Forty days after the celebration of the Nativity of the Lord, in the Catholic tradition, 2nd February is the day when Jesus was presented to the temple by Mary and Joseph. The feast-day, called “Candlemas” because with the presentation at the Temple he was formally subjected to the requirements of the law, but in reality he was meeting his people who awaited him in the faith, becoming “light to illuminate peoples”: hence the rite of the blessing of the candles.
On the same day, the Church celebrates the Day of Consecrated Life, established by Pope John Paul II in 1997. The Pope’s theological intuition was to want to bind the memory of Jesus at the temple, “offered to the Lord”, to the total donation of one’s life by those who have been called to reproduce in the Church and in the world “the characteristic features of Jesus, the chaste, poor and obedient one.” (Vita Consecrata, 1).
“Religious life today is not essentially different from its beginnings,” underlines fr. Alessandro Coniglio, lecturer and secretary of the Studium Biblicum Franciscanum at the Flagellation, “because “living Christ” has always been, from the very beginning, making visible the poor, chaste and obedient life the Christ himself lived. In today’s culture, the “sequela Christi” or walking in Christ’s footsteps, appears very provocative: if we take the three religious vows as exemplary and founding, they are definitely the opposite of the contemporary mentality and the dominant Western culture, which proposes models of success or autonomous forms of self-assertion which go against nature itself, against one’s own identity. In the choice of religious obedience, we are not looking for self-assertion but we are putting ourselves at the service of common and apostolic life.”
“Very many forms of consecrated life are present in Jerusalem,” fr. Alessandro continues, “and this also depends on the peculiar nature of this city where the fundamental events in the history of Jesus took place. Today, being here means being able to live a unicum: Jerusalem is the Mother Church par excellence, and we, the friars of the Custody are here with a task and a mission which are very particular aimed at the local Christians, the pilgrims, the social work but above all in looking after and protecting the Holy Places.”
“What remains fundamental in consecrated life is the intensity of the community and personal prayer,” says Ignazio de Francesco, a monk of the Small Family of the Annunciation, founded by Giuseppe Dossetti, present in Palestine in the community of Ein 'Arik, near Ramallah. “The heart of religious life is the community celebration: a few people who meet to celebrate the mysteries without claiming visibility, exactly like the church in its early decades. By its very nature, religious life in a renunciation of marriage, which becomes willingness and openness towards a life pushed in many directions, towards the neds of the world. This total belonging to God also exercises a great attraction from the Islamic world, which in itself does not contemplate in it this form of consecrated life, but has a great respect for what the monk represents, i.e. the absolute of God.”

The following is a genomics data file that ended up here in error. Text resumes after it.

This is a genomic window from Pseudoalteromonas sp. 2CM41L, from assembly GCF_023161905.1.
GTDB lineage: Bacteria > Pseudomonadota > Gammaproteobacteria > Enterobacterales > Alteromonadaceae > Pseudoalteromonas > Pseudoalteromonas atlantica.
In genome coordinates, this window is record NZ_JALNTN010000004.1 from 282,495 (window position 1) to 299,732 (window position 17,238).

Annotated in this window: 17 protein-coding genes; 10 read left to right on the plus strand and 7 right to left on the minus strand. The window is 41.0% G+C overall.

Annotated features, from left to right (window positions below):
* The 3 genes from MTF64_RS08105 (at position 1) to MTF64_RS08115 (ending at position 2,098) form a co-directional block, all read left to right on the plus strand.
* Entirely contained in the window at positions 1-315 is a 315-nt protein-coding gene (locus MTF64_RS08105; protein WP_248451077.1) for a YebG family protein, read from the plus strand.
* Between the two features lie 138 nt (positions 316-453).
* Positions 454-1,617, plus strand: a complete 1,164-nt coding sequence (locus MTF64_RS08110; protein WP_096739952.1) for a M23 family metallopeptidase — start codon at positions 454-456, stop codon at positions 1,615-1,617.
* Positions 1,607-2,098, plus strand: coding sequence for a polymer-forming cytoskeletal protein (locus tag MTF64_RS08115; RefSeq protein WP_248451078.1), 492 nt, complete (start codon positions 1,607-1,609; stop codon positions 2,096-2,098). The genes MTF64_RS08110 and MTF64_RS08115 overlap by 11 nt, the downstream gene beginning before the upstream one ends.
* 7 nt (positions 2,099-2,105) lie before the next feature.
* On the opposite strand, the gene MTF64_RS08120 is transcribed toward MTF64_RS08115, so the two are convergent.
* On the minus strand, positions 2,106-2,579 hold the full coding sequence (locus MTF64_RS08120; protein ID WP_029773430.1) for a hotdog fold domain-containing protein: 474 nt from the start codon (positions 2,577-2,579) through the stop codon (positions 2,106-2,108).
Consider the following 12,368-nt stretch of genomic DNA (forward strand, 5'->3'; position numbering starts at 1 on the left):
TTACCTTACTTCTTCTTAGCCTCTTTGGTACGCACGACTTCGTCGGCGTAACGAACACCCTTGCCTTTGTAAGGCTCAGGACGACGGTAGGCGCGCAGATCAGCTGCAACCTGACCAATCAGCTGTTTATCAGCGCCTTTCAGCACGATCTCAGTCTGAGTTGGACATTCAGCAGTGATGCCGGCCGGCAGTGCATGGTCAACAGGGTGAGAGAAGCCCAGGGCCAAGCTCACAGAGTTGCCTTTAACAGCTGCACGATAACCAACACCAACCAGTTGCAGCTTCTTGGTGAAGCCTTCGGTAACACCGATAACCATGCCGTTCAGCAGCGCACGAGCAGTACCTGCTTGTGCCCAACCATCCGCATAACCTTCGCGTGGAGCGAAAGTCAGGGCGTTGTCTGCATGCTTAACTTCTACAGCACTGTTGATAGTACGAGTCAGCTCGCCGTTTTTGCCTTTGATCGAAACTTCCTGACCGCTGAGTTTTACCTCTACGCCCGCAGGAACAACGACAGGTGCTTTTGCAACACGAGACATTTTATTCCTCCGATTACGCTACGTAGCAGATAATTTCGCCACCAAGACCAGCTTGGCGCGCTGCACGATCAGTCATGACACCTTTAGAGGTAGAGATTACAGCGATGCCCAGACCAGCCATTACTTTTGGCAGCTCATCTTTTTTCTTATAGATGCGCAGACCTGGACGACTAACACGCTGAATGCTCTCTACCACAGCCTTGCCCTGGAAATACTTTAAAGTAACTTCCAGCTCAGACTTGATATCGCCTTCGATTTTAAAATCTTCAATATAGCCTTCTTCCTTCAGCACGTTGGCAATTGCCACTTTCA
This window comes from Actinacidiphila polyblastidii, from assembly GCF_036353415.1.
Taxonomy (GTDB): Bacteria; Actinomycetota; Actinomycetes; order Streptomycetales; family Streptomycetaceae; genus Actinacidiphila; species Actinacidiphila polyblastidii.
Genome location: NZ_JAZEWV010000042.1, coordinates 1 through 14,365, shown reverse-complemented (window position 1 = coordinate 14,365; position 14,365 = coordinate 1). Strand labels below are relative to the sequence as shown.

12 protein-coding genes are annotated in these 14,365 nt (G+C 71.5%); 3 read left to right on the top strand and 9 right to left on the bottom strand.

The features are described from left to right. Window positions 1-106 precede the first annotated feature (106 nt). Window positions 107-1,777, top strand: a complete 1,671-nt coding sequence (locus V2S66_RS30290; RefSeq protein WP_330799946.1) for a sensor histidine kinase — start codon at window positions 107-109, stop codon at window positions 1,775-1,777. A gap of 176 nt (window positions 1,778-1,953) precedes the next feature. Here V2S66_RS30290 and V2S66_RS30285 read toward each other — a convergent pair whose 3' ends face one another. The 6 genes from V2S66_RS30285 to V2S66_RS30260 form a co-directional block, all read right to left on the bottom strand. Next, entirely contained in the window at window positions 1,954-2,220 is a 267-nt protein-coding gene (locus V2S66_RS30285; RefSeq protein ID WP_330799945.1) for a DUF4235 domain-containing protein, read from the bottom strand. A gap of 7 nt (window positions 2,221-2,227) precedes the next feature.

On this feast-day, Margarida Costa, a young consecrated woman from Portugal, belonging to the Canção Nova Community (which has been present for many years in the sector of communication of the Custody of the Holy Land through the Christian Media Center) renewed her vows together with all the other members of the community at the eucharistic celebration at the Latin Patriarchate presided by His Beatitude Pierbattista Pizzaballa. The Canção Nova community, founded exactly 45 years ago, has the mission of evangelizing on particular through the mass media. “Consecrated life is an initiative of God: when, as a young girl, I was looking for my mission in life, it was prayer, in the events and in the people I met that the Lord showed me increasingly clearly where my place was. I realized that this community, founded in Brazil but already present in Fatima, was the right place where I should have invested my talent. And my story is indicative for many young people who we accompany in the discernment.”
“The time today is characterized by things that are easy, light, fast and ephemeral,” Margarida continues, “but fundamentally we can see that people only need the truth: young people are looking for happiness, and the search for real love is innate in everyone’s heart. Our job is also that of helping people discover where this truth, which is God, can be found, towards a fullness of life that only the relationship of friendship with Him can give.”